Ever since I saw Michael Caine in "THE MAN WHO WOULD BE KING" and "THE EAGLE HAS LANDED" back in the 1970s, he has been one of my favorite actors. Now that I have finished this delightful and wonderful memoir (one of the best that I've ever read), I like him even more as a human being.
Born into poverty in London in 1933, Caine had a childhood ambition to be an actor. Up until he was almost 30, he struggled, largely unrecognized, to develop his talent. With the success of "ZULU", Caine became a star and further solidified his career in movies such as "THE IPCRESS FILE", "THE ITALIAN JOB", "GET CARTER", and "SLEUTH" (starring with Sir Lawrence Olivier).
Caine is a very engaging storyteller and this book is replete with his varied experiences of working on various movie sets around the world, making friendships with some of the most remarkable people in his profession (as well as the arts, royalty, and politics), and his love and devotion to his family and friends great and small.
I'll sum up my review of "What's It All About" with 2 observations made by Mr. Caine himself in it -
"I was once asked the difference for me between theatre, film and television. They were like three women, I said. The theatre was a woman whom I loved but who didn't love me back and treated me like shit. The cinema was a woman whom I loved who loved me back so deeply she didn't care when I treated her like shit. And television was a one-night stand."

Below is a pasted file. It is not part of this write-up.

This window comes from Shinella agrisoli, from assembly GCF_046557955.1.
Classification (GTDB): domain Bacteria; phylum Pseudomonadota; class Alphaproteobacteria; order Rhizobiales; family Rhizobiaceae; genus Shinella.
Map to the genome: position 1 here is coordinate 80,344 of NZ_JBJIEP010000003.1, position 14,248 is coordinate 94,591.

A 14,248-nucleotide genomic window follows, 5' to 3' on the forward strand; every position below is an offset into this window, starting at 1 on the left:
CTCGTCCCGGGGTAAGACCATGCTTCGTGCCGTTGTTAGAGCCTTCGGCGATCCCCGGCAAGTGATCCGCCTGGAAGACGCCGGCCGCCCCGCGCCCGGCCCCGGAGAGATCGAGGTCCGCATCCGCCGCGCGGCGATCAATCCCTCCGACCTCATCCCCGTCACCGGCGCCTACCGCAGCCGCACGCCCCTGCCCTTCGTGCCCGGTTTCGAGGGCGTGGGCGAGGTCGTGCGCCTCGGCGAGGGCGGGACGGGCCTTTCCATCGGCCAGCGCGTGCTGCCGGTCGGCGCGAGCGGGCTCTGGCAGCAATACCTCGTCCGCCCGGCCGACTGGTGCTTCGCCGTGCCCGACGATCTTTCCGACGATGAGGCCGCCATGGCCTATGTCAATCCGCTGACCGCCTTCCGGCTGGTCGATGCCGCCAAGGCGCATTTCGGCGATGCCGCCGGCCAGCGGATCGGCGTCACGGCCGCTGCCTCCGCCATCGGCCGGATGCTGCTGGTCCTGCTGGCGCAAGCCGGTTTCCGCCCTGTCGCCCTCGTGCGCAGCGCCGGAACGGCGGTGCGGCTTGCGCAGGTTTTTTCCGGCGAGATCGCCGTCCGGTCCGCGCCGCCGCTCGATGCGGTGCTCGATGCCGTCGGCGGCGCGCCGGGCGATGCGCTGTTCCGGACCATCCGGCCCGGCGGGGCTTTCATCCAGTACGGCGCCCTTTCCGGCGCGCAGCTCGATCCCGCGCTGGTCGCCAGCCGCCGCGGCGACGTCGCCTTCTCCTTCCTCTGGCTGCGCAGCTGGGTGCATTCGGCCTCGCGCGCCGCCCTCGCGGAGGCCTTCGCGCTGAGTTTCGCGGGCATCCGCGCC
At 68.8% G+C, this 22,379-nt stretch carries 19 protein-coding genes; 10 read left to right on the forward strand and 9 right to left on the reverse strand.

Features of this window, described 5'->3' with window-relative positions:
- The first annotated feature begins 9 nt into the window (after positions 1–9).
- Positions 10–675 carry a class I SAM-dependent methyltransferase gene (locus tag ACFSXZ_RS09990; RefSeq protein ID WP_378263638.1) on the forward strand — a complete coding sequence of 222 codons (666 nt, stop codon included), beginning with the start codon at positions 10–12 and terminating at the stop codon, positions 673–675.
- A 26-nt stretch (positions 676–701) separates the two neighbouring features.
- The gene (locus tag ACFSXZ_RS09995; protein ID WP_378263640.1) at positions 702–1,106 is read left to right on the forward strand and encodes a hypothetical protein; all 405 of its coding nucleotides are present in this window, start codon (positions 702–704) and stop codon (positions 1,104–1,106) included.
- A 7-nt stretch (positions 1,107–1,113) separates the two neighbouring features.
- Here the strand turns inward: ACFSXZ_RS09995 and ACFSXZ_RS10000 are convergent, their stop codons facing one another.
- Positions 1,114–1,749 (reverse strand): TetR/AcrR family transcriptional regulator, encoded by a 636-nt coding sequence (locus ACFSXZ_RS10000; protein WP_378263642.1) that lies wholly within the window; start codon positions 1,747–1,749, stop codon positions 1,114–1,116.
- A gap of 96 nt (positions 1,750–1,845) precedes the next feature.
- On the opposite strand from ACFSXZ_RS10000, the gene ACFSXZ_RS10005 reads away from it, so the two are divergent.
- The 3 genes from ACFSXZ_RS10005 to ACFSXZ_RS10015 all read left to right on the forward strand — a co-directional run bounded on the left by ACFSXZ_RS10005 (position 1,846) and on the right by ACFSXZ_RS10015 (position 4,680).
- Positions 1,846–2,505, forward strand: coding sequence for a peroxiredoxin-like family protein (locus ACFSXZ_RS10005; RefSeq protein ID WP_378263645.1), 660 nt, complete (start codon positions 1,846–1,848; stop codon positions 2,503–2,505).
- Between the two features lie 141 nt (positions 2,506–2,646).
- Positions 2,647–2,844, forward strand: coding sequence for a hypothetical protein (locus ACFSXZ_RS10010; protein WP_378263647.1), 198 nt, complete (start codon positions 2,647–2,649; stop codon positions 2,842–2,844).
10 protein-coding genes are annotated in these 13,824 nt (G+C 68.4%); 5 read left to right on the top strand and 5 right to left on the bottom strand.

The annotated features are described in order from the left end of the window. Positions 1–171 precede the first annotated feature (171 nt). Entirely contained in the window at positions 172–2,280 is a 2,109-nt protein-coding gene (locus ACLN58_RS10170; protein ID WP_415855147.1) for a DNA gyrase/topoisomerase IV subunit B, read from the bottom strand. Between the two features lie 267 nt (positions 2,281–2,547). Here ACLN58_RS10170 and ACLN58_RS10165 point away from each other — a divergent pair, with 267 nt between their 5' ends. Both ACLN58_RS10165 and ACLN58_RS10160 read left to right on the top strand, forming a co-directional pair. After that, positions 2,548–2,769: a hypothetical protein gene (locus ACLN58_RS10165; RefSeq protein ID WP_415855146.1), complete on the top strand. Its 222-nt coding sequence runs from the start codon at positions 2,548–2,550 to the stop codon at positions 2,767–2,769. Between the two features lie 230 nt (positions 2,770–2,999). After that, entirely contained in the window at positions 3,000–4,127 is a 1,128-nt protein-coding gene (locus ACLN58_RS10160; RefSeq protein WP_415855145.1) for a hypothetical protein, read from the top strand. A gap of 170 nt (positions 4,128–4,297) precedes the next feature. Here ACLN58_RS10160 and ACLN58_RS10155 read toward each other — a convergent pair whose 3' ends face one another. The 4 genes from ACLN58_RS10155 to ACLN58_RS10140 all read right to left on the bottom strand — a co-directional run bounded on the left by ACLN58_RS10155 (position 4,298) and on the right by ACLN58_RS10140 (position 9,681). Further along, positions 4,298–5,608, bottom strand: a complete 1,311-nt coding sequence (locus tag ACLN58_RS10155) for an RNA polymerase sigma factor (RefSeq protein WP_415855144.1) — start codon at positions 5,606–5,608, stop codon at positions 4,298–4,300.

"So what was it all about? In my case it was about ambition and anger and despair and determination, the everyday driving force of the poor who wish to find a ladder out of the well of hopelessness. It was also about my companions on my journey through show business. We are not, of course, without our faults. For the most part we are spoiled if we are successful, and bitter if we are not. We can be conceited and arrogant, and we are all, without exception, insecure. Finally, we are all slightly mad, or we would not be in this business in the first place, and only cling on to some sanity by a thin thread of incurable optimism."